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## Re: [Discuss-gnuradio] RMS value of a signal changes with PAPR

 From: Marcus Müller Subject: Re: [Discuss-gnuradio] RMS value of a signal changes with PAPR Date: Mon, 13 Apr 2015 17:45:33 +0200 User-agent: Mozilla/5.0 (X11; Linux x86_64; rv:31.0) Gecko/20100101 Thunderbird/31.6.0

```Hi Tomaž,

this points to your signal generator simply defining "the same power"
differently for modulation, noise and a sine wave.

Generally, things get a bit hairy as soon as you try to compare powers.
per frequency step.
When observing a narrowband signal, you might, for example, set that
bandwidth to 200kHz. Now, your sine will have exactly the same power in
that window as if you observerd it with a 2MHz bandpass. For pseudowhite
noise, however, measured power will be linear to observed bandwidth --
because "white" defines the power spectral density to be constant, so
your 2MHz filter will see ten times the noise power of your 2kHz filter.

You already take care of that, by using a filter of your own -- however,
I can't tell from your blog post about the spectral properties of your
filter. Typically, when designing a filter, you have to make the choice
(at a fixed length) between sharp transition from pass- to stopband, and
low integral power of stopband "leakage". The typical way of determining
the total power that passes through a filter is observing its response
to white noise -- which is exactly what you're doing. So my blind guess
would be that your spectrum analyzer's filters are way sharper than your

You could play with different filter designs, longer filters, and even
cascading of a well-suppressing and a sharp-edgy filter, decimating as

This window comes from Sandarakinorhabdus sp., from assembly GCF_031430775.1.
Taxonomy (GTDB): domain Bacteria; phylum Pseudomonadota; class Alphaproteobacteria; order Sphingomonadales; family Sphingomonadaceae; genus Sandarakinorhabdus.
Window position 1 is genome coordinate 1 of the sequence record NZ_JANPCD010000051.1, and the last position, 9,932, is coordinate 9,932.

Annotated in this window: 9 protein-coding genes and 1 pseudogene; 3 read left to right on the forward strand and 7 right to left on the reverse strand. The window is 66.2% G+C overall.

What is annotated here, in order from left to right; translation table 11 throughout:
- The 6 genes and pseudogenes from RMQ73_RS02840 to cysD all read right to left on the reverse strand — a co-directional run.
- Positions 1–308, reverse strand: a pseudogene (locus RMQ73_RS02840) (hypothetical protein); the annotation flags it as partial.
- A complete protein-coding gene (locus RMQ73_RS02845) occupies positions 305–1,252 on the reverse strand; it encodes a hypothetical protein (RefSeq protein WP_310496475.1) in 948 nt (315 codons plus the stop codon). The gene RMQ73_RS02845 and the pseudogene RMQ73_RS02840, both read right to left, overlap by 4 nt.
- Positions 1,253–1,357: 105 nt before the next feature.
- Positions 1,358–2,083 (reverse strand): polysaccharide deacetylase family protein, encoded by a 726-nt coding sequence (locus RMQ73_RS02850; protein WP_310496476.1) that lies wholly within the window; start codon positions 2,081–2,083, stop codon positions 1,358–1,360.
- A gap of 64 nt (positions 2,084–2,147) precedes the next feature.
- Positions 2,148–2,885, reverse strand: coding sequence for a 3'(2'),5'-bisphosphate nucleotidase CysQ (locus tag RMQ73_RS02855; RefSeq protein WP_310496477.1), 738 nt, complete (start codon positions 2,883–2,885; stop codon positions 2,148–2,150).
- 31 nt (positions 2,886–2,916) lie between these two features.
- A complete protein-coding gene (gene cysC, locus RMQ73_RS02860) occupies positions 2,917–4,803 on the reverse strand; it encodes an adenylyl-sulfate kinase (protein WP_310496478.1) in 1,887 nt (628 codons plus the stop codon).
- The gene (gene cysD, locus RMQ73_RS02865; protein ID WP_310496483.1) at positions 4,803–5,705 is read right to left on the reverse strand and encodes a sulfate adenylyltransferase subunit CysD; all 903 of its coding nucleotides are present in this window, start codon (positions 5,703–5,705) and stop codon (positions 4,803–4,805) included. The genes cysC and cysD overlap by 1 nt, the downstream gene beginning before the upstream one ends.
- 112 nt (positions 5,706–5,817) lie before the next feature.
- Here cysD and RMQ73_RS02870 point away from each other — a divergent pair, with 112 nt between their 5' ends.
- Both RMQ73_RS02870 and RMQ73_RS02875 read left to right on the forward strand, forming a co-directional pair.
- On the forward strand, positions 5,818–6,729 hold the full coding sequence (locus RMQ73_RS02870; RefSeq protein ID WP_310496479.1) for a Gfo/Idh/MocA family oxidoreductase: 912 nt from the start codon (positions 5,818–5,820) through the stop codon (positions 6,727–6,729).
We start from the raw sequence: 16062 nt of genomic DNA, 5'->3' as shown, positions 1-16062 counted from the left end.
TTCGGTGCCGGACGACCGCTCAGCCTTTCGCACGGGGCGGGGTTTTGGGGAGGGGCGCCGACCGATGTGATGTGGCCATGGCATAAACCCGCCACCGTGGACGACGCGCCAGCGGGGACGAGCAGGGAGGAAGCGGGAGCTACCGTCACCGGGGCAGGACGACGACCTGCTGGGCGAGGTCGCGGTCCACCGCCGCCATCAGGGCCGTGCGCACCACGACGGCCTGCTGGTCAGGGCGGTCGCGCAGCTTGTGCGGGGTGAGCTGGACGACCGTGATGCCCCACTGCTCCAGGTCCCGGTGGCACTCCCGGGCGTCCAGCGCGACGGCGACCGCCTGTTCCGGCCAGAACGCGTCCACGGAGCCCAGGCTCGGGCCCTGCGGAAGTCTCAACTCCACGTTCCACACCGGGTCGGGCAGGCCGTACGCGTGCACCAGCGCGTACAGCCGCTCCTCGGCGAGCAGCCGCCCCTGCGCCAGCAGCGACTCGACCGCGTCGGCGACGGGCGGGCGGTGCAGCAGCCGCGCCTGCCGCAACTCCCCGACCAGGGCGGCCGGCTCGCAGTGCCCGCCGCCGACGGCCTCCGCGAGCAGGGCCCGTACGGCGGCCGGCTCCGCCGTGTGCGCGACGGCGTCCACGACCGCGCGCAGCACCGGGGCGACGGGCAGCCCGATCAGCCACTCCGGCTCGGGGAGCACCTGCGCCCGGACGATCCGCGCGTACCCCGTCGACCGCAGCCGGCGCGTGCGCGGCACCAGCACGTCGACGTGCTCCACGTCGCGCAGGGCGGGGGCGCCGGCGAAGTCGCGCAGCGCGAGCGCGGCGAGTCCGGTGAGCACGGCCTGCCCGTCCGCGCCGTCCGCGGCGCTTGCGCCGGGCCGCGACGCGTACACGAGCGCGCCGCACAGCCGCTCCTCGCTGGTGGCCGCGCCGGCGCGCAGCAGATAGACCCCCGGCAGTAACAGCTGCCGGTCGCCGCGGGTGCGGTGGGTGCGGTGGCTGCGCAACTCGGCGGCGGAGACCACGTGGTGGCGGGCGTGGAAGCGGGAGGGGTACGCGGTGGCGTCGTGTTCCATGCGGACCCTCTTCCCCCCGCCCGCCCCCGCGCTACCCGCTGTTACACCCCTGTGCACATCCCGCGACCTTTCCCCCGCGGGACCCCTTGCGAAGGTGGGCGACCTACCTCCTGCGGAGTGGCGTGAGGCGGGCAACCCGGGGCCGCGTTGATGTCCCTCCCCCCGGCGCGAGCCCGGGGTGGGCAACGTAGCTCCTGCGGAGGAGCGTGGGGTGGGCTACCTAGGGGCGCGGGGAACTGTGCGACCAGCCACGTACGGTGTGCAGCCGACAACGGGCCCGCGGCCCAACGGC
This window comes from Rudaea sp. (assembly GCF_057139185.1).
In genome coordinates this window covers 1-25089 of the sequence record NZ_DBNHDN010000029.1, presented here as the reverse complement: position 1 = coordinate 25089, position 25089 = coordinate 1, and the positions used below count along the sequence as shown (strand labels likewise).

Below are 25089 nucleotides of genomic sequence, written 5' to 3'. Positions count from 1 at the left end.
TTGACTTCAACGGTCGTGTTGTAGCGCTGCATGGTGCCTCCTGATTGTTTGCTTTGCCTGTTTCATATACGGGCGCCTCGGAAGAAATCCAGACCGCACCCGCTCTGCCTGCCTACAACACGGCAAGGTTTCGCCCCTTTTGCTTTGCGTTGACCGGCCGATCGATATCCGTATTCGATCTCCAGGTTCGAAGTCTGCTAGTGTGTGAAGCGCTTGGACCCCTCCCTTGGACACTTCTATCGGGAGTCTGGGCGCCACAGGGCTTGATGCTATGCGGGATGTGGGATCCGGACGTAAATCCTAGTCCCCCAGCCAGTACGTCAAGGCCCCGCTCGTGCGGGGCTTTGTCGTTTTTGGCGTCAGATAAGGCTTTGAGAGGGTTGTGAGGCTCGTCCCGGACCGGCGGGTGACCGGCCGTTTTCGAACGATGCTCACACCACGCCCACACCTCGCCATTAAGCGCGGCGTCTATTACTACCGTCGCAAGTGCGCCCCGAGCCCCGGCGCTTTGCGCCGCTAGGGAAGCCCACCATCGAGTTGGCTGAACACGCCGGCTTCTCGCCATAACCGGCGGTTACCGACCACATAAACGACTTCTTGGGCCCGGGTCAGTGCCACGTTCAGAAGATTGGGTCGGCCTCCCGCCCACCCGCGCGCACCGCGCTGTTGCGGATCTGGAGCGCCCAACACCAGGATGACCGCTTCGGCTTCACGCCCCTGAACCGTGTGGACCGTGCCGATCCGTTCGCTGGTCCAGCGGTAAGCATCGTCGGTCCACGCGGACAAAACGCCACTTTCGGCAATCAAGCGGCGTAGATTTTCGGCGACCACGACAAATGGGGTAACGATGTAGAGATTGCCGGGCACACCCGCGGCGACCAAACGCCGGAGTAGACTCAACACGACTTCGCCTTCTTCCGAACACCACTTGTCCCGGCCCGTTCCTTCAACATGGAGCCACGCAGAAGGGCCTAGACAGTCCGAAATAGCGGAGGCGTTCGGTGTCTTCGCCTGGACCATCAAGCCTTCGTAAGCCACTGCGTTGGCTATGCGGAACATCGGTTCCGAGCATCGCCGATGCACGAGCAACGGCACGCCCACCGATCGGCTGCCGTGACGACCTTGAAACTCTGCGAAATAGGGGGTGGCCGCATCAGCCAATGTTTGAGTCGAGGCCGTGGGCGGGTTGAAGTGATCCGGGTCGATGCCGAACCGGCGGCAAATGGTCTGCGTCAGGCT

far as each step allows. You should then look at the spectral shape.
Luckily, Parseval's theorem says that the energy of the Fourier
transform is proportional to the energy in time domain, so just looking
at the sum of squares of taps will give you a value that's proportional
to the total power that your filter lets through.

Regarding modulated signal: I'd assume that your signal generator uses
some pulse shape -- maybe a root-raised cosine, or so, to convert the
individual symbols to baseband signals. These filters might or might not
actually be truely represented by the "constant power" setting, and just
as noise, they have a non-zero bandwidth. Depending on your filtering,
you might see more or less of the complete spectral shape of your pulse
(or the symbol rate spectral repetitions).

I hope I guessed in the right direction,
best regards,
Marcus

[1] by default, some daughterboards/USRPs have adjustable analog bandwidth

On 04/13/2015 05:18 PM, Tomaž Šolc wrote:
> Dear all,
>
> I'm calculating the RMS value of a signal with the following setup
>
> RF vector signal generator -> USRP/rtl-sdr/... -> "RMS" block in GRC.
>
> Please bear with me - I'm not interested in the exact (absolute) voltage
> level.
>
>
> What I can't explain is why the calculated RMS value consistently shows
> a higher value when the signal is modulated (e.g. has a higher
> peak/average power ratio) compared to CW (unmodulated sine wave)
>
> For instance, RMS value shown in GRC for band-limited Gaussian noise is
> always around 2.5 dB _higher_ than RMS of CW of equivalent power
> (equivalent power according to the generator level setting and a
> spectrum analyzer with a power meter function). Similarly, 100% AM
> modulated signal shows around 1.3 dB _higher_ RMS.
>
> This effect appears with a USRP, rtl-sdr dongle as well as some custom
> hardware, so it doesn't seem to be something device-specific. Also, all
> hardware effects on the receiver side I can imagine result in _lower_
> gain for modulated signals. If anything, I would expect to see a _lower_
> RMS when turning on the modulation.
>
> Some more details are in this blog post:
>
>
> Any ideas would be welcome. At this point I have a feeling I'm missing
> something obvious here...
>
> Thanks,
> Tomaž
>
> _______________________________________________